Instead of wasting the Senate's precious time on political show votes, the new majority leadership has focused the Senate's consideration on measures that can actually pass, which almost always require bipartisan support. We have also made sure to fulfill Congress's most basic fiscal management responsibilities. We passed the first bicameral budget since 2009 and the first budget that balances in 14 years. Based on that budget blueprint, the Appropriations Committee passed all 12 appropriations bills for the first time since 2009. While the minority unfortunately chose to block numerous attempts we made to pass these bills on the floor through regular order, we struck a multiyear bipartisan budget deal to last through the rest of the Obama administration. Passing this legislation warded off the threat of another shutdown or a disastrous default on our debt. We have also struck a deal on an omnibus spending bill for next year that, while imperfect, makes important progress in a number of areas, such as repealing the antiquated oil export ban to create jobs at home and ward off the influences of Vladimir Putin and other dangerous rogues abroad, increasing resources for our military at a time of great threat, strengthening the Visa Waiver Program to protect against terrorists, and provisions to bar the transfer of Guantanamo detainees to American soil.
As we look forward to next year, our leadership has built a pathway to return to regular order in the appropriations process, allowing Congress to fulfill our constitutional duty to oversee the executive branch through the power of the purse.
The Senate also overcame a bitter partisan dispute to pass the annual National Defense Authorization Act to further our most basic responsibility to provide for the common defense. Under the leadership of our Armed Services Committee, with colleagues on both sides, we passed into law a bill that contains a wide variety of critical defense items, from acquisition reform to aid to Ukraine. Moreover, among the most important accomplishments of the year have been the long-term challenges tackled by the Senate. Over the past few years, Congress earned a well-deserved reputation for kicking the can down the road on a number of key issues that affect Americans' lives in crucial ways-- from our commutes to our health care to our children's education. This year Congress has taken a number of crucial steps to end this cycle of irresponsible delays. Instead of passing yet another patch to the highway trust fund, we passed the first long-term highway bill in a decade; instead of leaving seniors in a lurch with yet another doc fix, we permanently fixed how Medicare reimburses physicians and passed a real down payment on real entitlement reform; instead of consigning ourselves to a backseat role in shaping the international economy of the future, we passed the first trade promotion authority legislation since 2002; instead of waiting until the last minute to pass another extension of critical tax breaks, we have struck a deal to make much important tax relief permanent and provide multiyear extensions of others, providing vital certainty to business and family budgets; and instead of leaving our schools webbed in by No Child Left Behind and the Obama administration's conditioned waivers, we passed the Every Student Succeeds Act, which the Wall Street Journal called the greatest devolution of power to the States in a quarter century.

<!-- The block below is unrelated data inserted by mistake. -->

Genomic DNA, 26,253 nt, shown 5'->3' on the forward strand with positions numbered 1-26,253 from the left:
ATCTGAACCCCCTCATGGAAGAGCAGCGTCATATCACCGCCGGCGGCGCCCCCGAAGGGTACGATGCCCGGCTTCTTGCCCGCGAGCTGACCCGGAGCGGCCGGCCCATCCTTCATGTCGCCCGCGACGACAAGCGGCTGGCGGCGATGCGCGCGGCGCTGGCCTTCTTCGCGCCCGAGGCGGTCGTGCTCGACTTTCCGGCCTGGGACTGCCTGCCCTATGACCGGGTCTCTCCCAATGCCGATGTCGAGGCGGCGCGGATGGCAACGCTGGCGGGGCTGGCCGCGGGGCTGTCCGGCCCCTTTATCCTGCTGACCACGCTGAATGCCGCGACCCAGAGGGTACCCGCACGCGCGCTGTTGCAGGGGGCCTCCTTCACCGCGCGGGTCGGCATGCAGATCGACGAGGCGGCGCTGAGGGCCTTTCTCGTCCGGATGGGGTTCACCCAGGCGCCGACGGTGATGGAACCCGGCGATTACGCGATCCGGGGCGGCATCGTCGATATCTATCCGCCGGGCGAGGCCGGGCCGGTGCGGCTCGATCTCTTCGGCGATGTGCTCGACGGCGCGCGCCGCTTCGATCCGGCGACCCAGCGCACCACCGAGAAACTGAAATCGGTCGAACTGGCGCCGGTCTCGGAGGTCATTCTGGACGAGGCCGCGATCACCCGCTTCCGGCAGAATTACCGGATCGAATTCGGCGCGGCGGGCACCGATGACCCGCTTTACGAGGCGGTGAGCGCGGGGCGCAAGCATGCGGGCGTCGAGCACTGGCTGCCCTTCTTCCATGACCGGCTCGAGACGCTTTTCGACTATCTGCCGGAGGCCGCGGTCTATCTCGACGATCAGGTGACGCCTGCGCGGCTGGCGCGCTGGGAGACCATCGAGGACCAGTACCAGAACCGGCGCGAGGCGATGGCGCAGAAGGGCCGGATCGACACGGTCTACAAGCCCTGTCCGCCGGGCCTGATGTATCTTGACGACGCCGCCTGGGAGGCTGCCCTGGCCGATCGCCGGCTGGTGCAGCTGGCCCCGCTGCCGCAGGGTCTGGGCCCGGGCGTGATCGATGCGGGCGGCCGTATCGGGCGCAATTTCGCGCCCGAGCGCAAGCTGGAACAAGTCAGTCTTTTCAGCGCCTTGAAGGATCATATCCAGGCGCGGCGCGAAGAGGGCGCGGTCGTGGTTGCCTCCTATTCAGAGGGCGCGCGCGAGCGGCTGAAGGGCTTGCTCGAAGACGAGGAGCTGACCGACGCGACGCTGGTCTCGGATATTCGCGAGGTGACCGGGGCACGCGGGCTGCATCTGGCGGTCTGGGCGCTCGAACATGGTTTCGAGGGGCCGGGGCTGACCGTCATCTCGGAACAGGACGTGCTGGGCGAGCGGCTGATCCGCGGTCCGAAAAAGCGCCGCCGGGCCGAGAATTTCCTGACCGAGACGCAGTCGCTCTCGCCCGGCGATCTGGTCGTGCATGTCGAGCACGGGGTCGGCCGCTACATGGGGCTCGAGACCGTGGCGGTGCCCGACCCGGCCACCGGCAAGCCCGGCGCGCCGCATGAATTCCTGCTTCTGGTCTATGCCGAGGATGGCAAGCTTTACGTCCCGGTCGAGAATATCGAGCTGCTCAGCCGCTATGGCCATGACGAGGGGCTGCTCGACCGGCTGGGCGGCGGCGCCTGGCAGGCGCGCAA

Moreover, we pushed against the Obama administration's most egregious overreach, preparing the way to reverse them under a future President. We passed Congressional Review Act resolutions to repeal the President's most onerous and job-killing labor and environmental regulations, and most importantly, we passed the Senate's first repeal of ObamaCare.
Finally, after the turmoil in the confirmation process in recent years, we have moved at a deliberate pace in examining the President's nominees. Despite the spurious claims of some on the other side, our record on confirmations fits favorably within historical norms. As of December 10, 316 of President Obama's judicial nominees have been confirmed, constituting more than 37 percent of the actual active Federal bench.
The PRESIDING OFFICER. The Senator's time has expired.